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It is easy to find fault with the G20, especially from the viewpoint of the developing world. Initially hailed as a significant realignment in global governance in which the emerging world would at last be heard, it has often looked more like a talking shop in which the meetings that really matter — to which the summit in Buenos Aires is no exception — are between the G2 of the US and China.

Yet the G20 should not be dismissed lightly, supporters say. It has done much of what it set out to achieve and still offers a voice to developing nations.

It is often seen as a steering committee for the global economy and, in this respect at least, it is glaringly unrepresentative. The developed world is there almost in its entirety, lacking only New Zealand and those European countries not in the EU. In contrast, much of the rest of the world is left out.

This means that not only large populations but also a wide variety of interests are left with no voice.

“The issue with developing countries is that their interests are much more diverse than those of the developed world,” says Matthew Oxenford, a researcher in global economics and finance at Chatham House, the Royal Institute of International Affairs in London. “Those that are left out are always at the mercy of their larger peers.”

To some extent, however, this is beside the point. The G20 was not created as a global steering committee but as a bulwark against global financial instability in the aftermath of the Asian and Russian crises of the late 1990s.

Back then, notes John Kirton, founder of the G20 Research Group at the University of Toronto, the finance ministers and central bank governors of the developed economies saw the need for an “institutionalised forum of systemically significant states”.

“That meant a group of equals, made up of the G8 established powers, plus Australia, and a group of emerging economies that were big enough and well connected enough into the global financial system to be able, individually, to bring that system down through contagion,” Mr Kirton says.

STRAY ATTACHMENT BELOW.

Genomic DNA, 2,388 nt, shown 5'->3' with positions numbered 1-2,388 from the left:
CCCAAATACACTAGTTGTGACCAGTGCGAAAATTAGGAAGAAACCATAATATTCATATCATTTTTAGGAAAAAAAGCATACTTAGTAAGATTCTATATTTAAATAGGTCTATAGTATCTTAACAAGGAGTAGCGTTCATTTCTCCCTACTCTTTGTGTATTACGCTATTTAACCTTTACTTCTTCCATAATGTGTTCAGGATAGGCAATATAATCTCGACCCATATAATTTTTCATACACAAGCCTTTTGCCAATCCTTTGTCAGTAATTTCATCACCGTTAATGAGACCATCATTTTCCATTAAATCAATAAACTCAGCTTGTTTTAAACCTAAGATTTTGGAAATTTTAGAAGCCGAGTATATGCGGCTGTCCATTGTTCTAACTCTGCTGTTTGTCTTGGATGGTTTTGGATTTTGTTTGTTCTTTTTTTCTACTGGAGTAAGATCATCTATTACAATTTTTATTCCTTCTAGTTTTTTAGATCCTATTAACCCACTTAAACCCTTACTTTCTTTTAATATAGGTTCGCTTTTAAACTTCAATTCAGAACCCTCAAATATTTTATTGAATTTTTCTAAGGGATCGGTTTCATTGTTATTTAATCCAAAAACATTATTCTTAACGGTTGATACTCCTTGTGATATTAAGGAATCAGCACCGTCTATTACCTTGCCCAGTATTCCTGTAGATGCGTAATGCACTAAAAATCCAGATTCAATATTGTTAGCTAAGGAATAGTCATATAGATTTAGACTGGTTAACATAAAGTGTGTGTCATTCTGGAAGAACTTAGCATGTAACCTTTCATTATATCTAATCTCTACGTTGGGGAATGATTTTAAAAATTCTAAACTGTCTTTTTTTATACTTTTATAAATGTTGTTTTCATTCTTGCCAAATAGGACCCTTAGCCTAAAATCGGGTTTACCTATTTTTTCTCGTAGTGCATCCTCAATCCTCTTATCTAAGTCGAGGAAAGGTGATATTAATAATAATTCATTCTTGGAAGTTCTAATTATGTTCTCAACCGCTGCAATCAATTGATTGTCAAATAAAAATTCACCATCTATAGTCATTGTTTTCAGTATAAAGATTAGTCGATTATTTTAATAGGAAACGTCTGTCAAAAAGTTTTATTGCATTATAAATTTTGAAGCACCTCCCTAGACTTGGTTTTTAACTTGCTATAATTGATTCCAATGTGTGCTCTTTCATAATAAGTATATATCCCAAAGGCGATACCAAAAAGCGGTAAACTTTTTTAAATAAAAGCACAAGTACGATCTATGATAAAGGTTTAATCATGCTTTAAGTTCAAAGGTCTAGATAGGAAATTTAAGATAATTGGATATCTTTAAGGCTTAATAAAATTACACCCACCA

At first, it was the emerging economies that posed a threat to the global system. But a decade later the roles were reversed and the G20 hurriedly graduated from a ministerial to a leaders’ forum on the outbreak of the 2008-09 global financial crisis.

A year later, says Mr Kirton, “it was the emerging economies, led by China, that bailed out the G7”, providing security to a $1.1tn support package unveiled at the G20’s London summit in April 2009, described in the meeting’s communiqué as “a global plan for recovery on an unprecedented scale”.

In addition to financial stability, the G20’s other founding mission was to make globalisation work to the benefit of all. If measured by the numbers of people lifted out of poverty in the developing world since its creation, says Mr Kirton, the G20 has been a substantial if incomplete success. “From 1998 to today there has been a great equalisation among developing countries and in some cases, such as China, a great equalisation within countries,” he says. “But if you look at the G7 countries what you see is rising inequality.”

One criticism often made of the G20 is that it lacks teeth — it has no secretariat and no way to implement its decisions, relying instead on its members to act individually or in co-operation. While this may leave it looking like a talking shop, says Mr Oxenford, its value should not be underestimated. “A lot of things do need to be talked about,” he says.

It could also be argued that the G20 still has a role in securing financial stability. The pile of debt that lay behind the global financial crisis has only become bigger and the European financial crisis continues to simmer, with the latest signs of trouble in Italy.

This year’s emerging markets sell-off, meanwhile, was triggered in part by macroeconomic imbalances in countries such as Turkey and Argentina that have yet to be fully resolved. Other emerging markets, such as Brazil and Mexico, continue to present economic difficulties that have the potential to develop into the kind of systemic threat that led to the G20’s foundation.

Yet it is hard to see such issues being addressed in Buenos Aires. Perhaps because of its own troubles, Argentina has chosen infrastructure, employment and food security as its themes. By doing so it has shied away from discussing what many would say were more urgent and bigger issues — not only financial stability but also climate change.

Mr Kirton expects to award this summit a B- for achievement, based on a view that the wrong subjects are up for discussion and that it risks being overshadowed by the meeting of the G2.

Nevertheless, he argues, the mere fact that the leaders will meet and talk is a positive outcome. There is even the chance that China and India could lead a meaningful discussion on climate change and trade. “The opportunity is there for them to up their game.”

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